something foreign to the business…and a layer of maintainability
and complexity above the business itself?

I think that’s a lack of imagination. When I was doing significant
database work, I also thought in business terms. The team that had the
problems with their database were the fools who thought that the
database could be modelled based on the object model. They didn’t
think beyond their UI object model, which wasn’t the only model
necessary in the application (it was a billing application).

Even if OO databases are flawed, I’d rather be able to think OO, store
OO, and model things as OO. Yeah, maybe a Smalltalk guy can help. :slight_smile:

OO databases aren’t flawed. They’re disastrous.

-austin

On Mar 20, 2007, at 1:47 PM, Austin Z. wrote:

Again, this is incorrect. Relational algera are about set
operations on
data. SQL models this badly, but it allows for better data combination
than any single OO model will ever allow.

Just some random thoughts I had while reading this thread…

I’m curious as to why query language development got hung up on SQL.
I’ve read a little bit about Tutorial D. Is SQL simply
another example of pre-mature standardization?

What would a Ruby interface to the underlying database engine (indexed
tables) look like? Could it get closer to Tutorial D by bypassing the
standard technique of ‘marshaling’ requests into SQL statements? Is
the impedance mismatch between Ruby (or any other OO language) and
Codd’s relational algebra too great to cross smoothly?

Gary W.

On 3/20/07, [email protected] [email protected] wrote:

value beyond a single program than any hierarchical database will ever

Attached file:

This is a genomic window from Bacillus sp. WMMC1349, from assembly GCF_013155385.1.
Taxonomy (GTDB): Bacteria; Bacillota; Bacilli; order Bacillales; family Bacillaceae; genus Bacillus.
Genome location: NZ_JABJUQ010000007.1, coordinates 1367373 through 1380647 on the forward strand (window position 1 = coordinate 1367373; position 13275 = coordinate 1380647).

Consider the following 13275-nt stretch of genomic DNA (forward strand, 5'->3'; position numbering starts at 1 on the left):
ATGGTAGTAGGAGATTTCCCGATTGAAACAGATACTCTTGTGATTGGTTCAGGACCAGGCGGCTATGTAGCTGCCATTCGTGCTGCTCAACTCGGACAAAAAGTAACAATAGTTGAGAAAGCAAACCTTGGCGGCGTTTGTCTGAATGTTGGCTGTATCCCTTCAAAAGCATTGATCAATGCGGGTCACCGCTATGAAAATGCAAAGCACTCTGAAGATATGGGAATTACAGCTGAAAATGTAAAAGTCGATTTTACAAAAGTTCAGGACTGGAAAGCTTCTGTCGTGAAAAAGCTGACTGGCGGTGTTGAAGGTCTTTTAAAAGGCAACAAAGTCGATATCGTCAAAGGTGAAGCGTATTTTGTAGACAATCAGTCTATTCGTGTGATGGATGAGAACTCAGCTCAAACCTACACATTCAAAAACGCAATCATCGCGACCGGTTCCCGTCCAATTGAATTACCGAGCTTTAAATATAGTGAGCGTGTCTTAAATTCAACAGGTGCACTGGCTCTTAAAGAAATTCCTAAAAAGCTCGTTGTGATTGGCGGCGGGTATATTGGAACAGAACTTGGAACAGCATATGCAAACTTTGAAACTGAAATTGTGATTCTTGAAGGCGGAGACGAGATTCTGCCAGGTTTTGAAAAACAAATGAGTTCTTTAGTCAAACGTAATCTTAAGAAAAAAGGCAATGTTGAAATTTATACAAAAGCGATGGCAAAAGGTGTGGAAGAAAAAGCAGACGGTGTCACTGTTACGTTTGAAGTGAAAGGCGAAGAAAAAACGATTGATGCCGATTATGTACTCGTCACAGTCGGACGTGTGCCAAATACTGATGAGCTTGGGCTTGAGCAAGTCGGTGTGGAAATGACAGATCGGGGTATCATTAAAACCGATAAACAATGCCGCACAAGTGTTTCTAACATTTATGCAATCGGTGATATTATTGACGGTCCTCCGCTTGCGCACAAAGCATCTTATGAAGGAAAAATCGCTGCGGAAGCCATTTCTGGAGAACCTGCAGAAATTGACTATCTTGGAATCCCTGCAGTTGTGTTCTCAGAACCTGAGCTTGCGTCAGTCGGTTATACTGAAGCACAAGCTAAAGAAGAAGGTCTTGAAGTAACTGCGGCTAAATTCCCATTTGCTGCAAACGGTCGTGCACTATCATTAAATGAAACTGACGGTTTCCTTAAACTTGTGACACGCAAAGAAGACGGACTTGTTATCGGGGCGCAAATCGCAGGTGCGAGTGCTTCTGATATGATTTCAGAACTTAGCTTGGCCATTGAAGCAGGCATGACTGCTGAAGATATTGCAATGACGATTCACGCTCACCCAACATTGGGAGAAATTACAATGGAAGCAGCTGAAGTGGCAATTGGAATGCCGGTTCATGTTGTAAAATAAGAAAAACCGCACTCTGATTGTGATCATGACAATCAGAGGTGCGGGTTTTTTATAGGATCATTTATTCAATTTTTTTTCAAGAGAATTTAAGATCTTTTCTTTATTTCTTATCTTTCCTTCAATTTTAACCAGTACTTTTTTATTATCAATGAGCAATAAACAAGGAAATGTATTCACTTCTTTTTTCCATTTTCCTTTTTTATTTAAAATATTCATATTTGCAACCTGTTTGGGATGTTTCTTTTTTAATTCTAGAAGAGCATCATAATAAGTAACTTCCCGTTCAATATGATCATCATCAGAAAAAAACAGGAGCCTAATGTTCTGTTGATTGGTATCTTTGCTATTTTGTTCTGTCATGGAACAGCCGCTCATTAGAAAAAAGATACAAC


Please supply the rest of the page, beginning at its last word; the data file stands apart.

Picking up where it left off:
be (and both OO and XML databases are hierarchical databases, make no
mistake about it!).

Anyone have any comments / experience with “associative” databases like:
http://www.associativesolutions.com/relavance.php
http://www.lazysoft.com/technology_sentences.htm

I’d never heard of these. The marketing speak sounds like hooey, and
Fabian Pascal quite agrees. Fabian Pascal is, if you will, the Richard
Dawkins of databases. He knows what the hell he’s talking about, but
he’s an abrasive man who often hurts his own points by his
abrasiveness. Here’s three articles:

http://www.dbdebunk.com/page/page/622443.htm
http://www.dbdebunk.com/page/page/622368.htm
http://www.dbdebunk.com/page/page/3278346.htm

I suspect that these are to be heavily avoided in favour of properly
educating oneself about relational data models.

-austin

On Mar 20, 11:29 am, “Demetrius G.” [email protected]
wrote:

intelligence, relational databaes serve no purpose. Has anyone dealt
with relational star and constellation schemas for datawarehouses? An
oo structure would suit business intelligence software much better.
Ruby on Rails only masks an underlying problem.

Reference that inspired the subject’s title:http://blogs.tedneward.com/2006/06/26/The+Vietnam+Of+Computer+Science...http://www.odbms.org/download/031.01%20Neward%20The%20Vietnam%20of%20
(pdf from odbms.org)
Disclaimer: I am unaffiliated with Ted Neward, db4o, odbms.org, etc. etc.

If you’re interested I have written a Ruby OODB which uses an RDBMS as
a storage back-end. It’s called “Normal Ivy” or just “Norma” for
short. It’s just a prototype, at this point, which I wrote to ensure
my idea would work. It does. But I haven’t the time to polish it into
a solid project. Of course, it will never be as efficient as a
straight RDBMS, but it would certainly work well for many database